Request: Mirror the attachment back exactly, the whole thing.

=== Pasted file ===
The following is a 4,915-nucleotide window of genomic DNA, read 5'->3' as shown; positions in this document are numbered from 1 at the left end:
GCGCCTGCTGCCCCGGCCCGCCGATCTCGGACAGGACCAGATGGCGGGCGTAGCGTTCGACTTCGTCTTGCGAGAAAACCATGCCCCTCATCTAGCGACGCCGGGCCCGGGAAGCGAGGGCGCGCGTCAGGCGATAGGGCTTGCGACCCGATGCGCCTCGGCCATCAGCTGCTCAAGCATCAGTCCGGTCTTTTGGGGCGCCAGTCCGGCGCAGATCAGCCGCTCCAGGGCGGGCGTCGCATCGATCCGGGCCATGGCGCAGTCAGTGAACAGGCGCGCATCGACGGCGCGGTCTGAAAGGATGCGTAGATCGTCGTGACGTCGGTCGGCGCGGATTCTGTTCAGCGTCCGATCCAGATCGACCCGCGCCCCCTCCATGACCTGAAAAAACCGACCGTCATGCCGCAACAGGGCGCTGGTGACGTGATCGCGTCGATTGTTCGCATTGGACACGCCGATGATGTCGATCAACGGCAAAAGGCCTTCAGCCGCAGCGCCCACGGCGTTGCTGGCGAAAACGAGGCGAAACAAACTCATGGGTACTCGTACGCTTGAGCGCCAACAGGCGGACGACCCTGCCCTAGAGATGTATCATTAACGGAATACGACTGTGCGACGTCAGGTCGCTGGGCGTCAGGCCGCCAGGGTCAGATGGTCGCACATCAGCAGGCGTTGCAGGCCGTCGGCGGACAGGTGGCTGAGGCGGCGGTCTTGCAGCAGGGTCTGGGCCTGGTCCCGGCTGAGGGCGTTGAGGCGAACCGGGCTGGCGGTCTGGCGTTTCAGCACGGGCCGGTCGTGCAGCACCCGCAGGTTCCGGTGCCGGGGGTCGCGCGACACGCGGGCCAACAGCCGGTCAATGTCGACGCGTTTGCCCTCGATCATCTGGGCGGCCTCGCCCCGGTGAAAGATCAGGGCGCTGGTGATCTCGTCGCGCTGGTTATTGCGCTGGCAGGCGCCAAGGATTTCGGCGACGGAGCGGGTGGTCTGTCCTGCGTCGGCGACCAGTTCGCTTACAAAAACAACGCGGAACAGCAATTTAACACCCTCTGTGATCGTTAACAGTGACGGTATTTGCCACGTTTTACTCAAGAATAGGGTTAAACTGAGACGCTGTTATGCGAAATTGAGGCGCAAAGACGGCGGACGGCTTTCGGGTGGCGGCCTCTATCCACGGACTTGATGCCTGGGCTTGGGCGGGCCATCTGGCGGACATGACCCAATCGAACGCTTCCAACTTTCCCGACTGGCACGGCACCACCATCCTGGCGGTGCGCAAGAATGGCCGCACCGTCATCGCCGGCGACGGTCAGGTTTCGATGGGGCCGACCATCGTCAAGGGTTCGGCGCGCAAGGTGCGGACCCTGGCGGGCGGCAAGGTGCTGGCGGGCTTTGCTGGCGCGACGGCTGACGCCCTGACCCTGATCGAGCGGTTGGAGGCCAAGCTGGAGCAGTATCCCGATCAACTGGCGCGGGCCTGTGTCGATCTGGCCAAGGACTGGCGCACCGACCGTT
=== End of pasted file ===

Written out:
The following is a 4,915-nucleotide window of genomic DNA, read 5'->3' as shown; positions in this document are numbered from 1 at the left end:
GCGCCTGCTGCCCCGGCCCGCCGATCTCGGACAGGACCAGATGGCGGGCGTAGCGTTCGACTTCGTCTTGCGAGAAAACCATGCCCCTCATCTAGCGACGCCGGGCCCGGGAAGCGAGGGCGCGCGTCAGGCGATAGGGCTTGCGACCCGATGCGCCTCGGCCATCAGCTGCTCAAGCATCAGTCCGGTCTTTTGGGGCGCCAGTCCGGCGCAGATCAGCCGCTCCAGGGCGGGCGTCGCATCGATCCGGGCCATGGCGCAGTCAGTGAACAGGCGCGCATCGACGGCGCGGTCTGAAAGGATGCGTAGATCGTCGTGACGTCGGTCGGCGCGGATTCTGTTCAGCGTCCGATCCAGATCGACCCGCGCCCCCTCCATGACCTGAAAAAACCGACCGTCATGCCGCAACAGGGCGCTGGTGACGTGATCGCGTCGATTGTTCGCATTGGACACGCCGATGATGTCGATCAACGGCAAAAGGCCTTCAGCCGCAGCGCCCACGGCGTTGCTGGCGAAAACGAGGCGAAACAAACTCATGGGTACTCGTACGCTTGAGCGCCAACAGGCGGACGACCCTGCCCTAGAGATGTATCATTAACGGAATACGACTGTGCGACGTCAGGTCGCTGGGCGTCAGGCCGCCAGGGTCAGATGGTCGCACATCAGCAGGCGTTGCAGGCCGTCGGCGGACAGGTGGCTGAGGCGGCGGTCTTGCAGCAGGGTCTGGGCCTGGTCCCGGCTGAGGGCGTTGAGGCGAACCGGGCTGGCGGTCTGGCGTTTCAGCACGGGCCGGTCGTGCAGCACCCGCAGGTTCCGGTGCCGGGGGTCGCGCGACACGCGGGCCAACAGCCGGTCAATGTCGACGCGTTTGCCCTCGATCATCTGGGCGGCCTCGCCCCGGTGAAAGATCAGGGCGCTGGTGATCTCGTCGCGCTGGTTATTGCGCTGGCAGGCGCCAAGGATTTCGGCGACGGAGCGGGTGGTCTGTCCTGCGTCGGCGACCAGTTCGCTTACAAAAACAACGCGGAACAGCAATTTAACACCCTCTGTGATCGTTAACAGTGACGGTATTTGCCACGTTTTACTCAAGAATAGGGTTAAACTGAGACGCTGTTATGCGAAATTGAGGCGCAAAGACGGCGGACGGCTTTCGGGTGGCGGCCTCTATCCACGGACTTGATGCCTGGGCTTGGGCGGGCCATCTGGCGGACATGACCCAATCGAACGCTTCCAACTTTCCCGACTGGCACGGCACCACCATCCTGGCGGTGCGCAAGAATGGCCGCACCGTCATCGCCGGCGACGGTCAGGTTTCGATGGGGCCGACCATCGTCAAGGGTTCGGCGCGCAAGGTGCGGACCCTGGCGGGCGGCAAGGTGCTGGCGGGCTTTGCTGGCGCGACGGCTGACGCCCTGACCCTGATCGAGCGGTTGGAGGCCAAGCTGGAGCAGTATCCCGATCAACTGGCGCGGGCCTGTGTCGATCTGGCCAAGGACTGGCGCACCGACCGTT